Cooking for Allergies

Cooking for Allergies

You really don't have to make two sets of meals
by Noël-Marie Taylor


Finding a meal that will please the entire family is often difficult. But what if you ALSO have to take into consideration someone's food allergies? Even an old standard like spaghetti or macaroni and cheese may no longer be an option if your child is allergic to wheat or dairy.

Initially, you may decide to make separate meals for the allergic child, and feed the rest of the family normally. After a while, however, this gets REALLY old--twice as much cooking, and you may still be getting complaints of "I don't like that!" from both sides.

Making the best of it

While the task may seem daunting at first, it IS actually possible to modify many standard dishes to remove allergens. In our house, we've been doing this for three years now--dairy-free items for the whole time (my son reacts even when I eat something with milk, and then nurse him), and then six months of gluten-, soy- and potato-free as well. (Gluten-free is worse than wheat-free; you also have to eliminate many other flours.)

Here are some of our favorite standbys--foods everyone can eat, which are easy to make without specific allergens--suggestions for substitutions, and recipes that have been specifically modified to avoid certain allergens.

NOTE: in this article, we will talk about avoiding and substituting for only a few of the many allergens to which your child may react: Dairy, gluten/wheat, soy, eggs, corn, nuts, and peanuts. For information about avoiding other allergens, and other generally useful allergy information, contact the Food Allergy Network--their cookbooks are magnificent!

Quick allergen-free meals

Summer meals are the easiest to do when avoiding allergens, in my opinion--salads, fresh fruits and veggies, simple grilled items. Our favorite meal that avoids all the major allergens is a simple stirfry. Cook up some chicken and vegetables (or just vegetables) in a pan with a small amount of oil and lots of spices (we generally use garlic, ginger, chilis, and whatever else seems good that day), add some extra water and rice flour to make a broth, and serve over rice.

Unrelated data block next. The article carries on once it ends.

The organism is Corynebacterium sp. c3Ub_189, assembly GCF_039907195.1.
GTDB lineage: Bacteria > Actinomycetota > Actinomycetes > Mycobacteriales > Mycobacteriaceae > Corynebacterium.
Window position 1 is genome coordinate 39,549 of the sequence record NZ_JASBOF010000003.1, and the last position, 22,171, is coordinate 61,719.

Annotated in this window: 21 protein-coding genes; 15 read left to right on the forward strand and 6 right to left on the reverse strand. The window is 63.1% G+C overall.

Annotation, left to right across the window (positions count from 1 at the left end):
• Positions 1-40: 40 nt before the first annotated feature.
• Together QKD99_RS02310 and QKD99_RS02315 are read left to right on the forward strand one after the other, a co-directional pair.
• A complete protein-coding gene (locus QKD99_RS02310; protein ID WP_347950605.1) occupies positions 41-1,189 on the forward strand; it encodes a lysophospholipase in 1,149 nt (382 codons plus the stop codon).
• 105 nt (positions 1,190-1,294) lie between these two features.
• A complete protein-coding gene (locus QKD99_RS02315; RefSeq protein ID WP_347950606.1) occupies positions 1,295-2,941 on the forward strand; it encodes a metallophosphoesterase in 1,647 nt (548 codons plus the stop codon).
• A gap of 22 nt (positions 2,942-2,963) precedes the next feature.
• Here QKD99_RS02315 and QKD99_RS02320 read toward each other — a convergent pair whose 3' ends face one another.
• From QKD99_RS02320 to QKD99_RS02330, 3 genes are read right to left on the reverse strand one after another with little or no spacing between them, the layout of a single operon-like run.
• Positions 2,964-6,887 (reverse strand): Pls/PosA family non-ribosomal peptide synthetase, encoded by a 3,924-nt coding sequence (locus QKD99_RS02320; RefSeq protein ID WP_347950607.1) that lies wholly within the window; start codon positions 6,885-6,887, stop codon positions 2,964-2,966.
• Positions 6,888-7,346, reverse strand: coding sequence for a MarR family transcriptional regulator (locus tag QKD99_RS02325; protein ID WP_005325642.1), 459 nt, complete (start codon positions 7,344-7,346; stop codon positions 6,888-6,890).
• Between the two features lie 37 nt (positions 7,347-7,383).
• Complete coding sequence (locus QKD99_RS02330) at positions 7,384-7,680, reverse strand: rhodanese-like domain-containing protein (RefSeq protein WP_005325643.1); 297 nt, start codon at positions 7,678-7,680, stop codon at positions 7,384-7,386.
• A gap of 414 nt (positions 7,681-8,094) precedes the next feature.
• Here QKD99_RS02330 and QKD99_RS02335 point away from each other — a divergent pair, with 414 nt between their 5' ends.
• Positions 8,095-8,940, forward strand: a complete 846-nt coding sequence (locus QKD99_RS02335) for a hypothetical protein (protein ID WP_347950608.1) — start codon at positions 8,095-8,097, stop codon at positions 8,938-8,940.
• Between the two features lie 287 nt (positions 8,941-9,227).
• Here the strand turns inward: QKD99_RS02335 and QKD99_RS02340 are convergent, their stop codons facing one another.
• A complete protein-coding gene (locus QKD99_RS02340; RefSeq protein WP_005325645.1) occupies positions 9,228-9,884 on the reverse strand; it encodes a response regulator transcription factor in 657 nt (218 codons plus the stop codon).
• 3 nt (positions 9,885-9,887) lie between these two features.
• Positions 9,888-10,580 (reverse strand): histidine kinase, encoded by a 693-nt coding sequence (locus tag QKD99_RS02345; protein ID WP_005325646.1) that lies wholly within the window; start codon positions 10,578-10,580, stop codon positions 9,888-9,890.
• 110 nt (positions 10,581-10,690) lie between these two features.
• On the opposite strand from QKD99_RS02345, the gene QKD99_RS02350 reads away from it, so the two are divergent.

Another simple thing to do is serve your usual baked or broiled meat, but with rice instead of potatoes or pasta. Rice is highly non-allergenic (although I have heard of people who are allergic to it).

Quick substitutions for dairy, wheat/gluten, and eggs

Avoiding Dairy

  • When baking, use shortening or dairy-free margarine for butter.
  • When milk is needed in a recipe, use water, soy, or rice milk.
  • Cream sauces can be made with soy or rice milks and creams.
  • Instead of ice cream, try a sorbet or fruit popsicle (though some of the commercially sold brands of each DO contain dairy, so make your own or read carefully)
  • MOST Italian and French breads are dairy-free, while most standard loaves are not

Avoiding Wheat/Gluten

  • When thickening a gravy, use rice flour
  • Rice and other non-wheat noodles can always be used instead of standard wheat-based noodles. Use them in pasta salads, spaghettis, soups.
  • When in doubt, serve rice instead of bread or pasta.

Avoiding Eggs

  • Some cholesterol-free egg substitutes are in fact egg-free (not all of them, however).
  • When a recipe calls for an egg, substitute 1/2 cup tofu, 1/2 banana, or 1 tablespoon of cooking oil.

Finding ingredients

Finding the ingredients for allergen-free cooking can often be difficult. Try a local health foods store or specialty store (for instance, Trader Joe's, Whole Foods, or food co-ops). Indian and Oriental grocers often carry many non-wheat flours and noodles.

For mail or online orders, my favorite source is Miss Roben's; in addition to flours and specialty ingredients, they also carry premade snacks (such as wheat-free pretzels) and mixes that can often be a lifesaver for last-minute bread or dessert preparations!